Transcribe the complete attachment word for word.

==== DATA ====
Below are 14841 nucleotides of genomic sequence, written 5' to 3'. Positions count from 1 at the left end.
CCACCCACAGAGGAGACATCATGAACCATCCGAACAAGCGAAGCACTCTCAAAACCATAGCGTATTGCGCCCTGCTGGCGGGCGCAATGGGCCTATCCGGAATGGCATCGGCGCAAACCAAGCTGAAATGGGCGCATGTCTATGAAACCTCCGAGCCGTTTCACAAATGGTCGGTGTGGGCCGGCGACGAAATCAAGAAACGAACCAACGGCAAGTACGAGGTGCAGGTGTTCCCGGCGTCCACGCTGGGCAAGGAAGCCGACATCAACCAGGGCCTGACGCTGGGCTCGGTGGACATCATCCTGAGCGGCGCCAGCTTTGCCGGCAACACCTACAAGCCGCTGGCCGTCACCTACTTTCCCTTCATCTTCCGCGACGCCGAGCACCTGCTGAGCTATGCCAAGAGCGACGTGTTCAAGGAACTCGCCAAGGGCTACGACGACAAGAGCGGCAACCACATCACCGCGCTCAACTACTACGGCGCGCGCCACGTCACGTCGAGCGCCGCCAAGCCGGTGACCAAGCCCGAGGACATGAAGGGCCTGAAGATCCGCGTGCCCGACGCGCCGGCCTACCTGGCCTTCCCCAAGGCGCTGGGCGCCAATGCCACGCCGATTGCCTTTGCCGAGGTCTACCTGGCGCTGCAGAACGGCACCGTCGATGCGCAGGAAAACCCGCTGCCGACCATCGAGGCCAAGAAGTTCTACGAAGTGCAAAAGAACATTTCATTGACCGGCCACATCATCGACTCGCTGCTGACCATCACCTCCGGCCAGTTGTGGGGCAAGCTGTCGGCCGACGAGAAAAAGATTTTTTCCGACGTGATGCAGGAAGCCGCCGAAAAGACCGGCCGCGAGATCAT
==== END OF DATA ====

Below are 14841 nucleotides of genomic sequence, written 5' to 3'. Positions count from 1 at the left end.
CCACCCACAGAGGAGACATCATGAACCATCCGAACAAGCGAAGCACTCTCAAAACCATAGCGTATTGCGCCCTGCTGGCGGGCGCAATGGGCCTATCCGGAATGGCATCGGCGCAAACCAAGCTGAAATGGGCGCATGTCTATGAAACCTCCGAGCCGTTTCACAAATGGTCGGTGTGGGCCGGCGACGAAATCAAGAAACGAACCAACGGCAAGTACGAGGTGCAGGTGTTCCCGGCGTCCACGCTGGGCAAGGAAGCCGACATCAACCAGGGCCTGACGCTGGGCTCGGTGGACATCATCCTGAGCGGCGCCAGCTTTGCCGGCAACACCTACAAGCCGCTGGCCGTCACCTACTTTCCCTTCATCTTCCGCGACGCCGAGCACCTGCTGAGCTATGCCAAGAGCGACGTGTTCAAGGAACTCGCCAAGGGCTACGACGACAAGAGCGGCAACCACATCACCGCGCTCAACTACTACGGCGCGCGCCACGTCACGTCGAGCGCCGCCAAGCCGGTGACCAAGCCCGAGGACATGAAGGGCCTGAAGATCCGCGTGCCCGACGCGCCGGCCTACCTGGCCTTCCCCAAGGCGCTGGGCGCCAATGCCACGCCGATTGCCTTTGCCGAGGTCTACCTGGCGCTGCAGAACGGCACCGTCGATGCGCAGGAAAACCCGCTGCCGACCATCGAGGCCAAGAAGTTCTACGAAGTGCAAAAGAACATTTCATTGACCGGCCACATCATCGACTCGCTGCTGACCATCACCTCCGGCCAGTTGTGGGGCAAGCTGTCGGCCGACGAGAAAAAGATTTTTTCCGACGTGATGCAGGAAGCCGCCGAAAAGACCGGCCGCGAGATCAT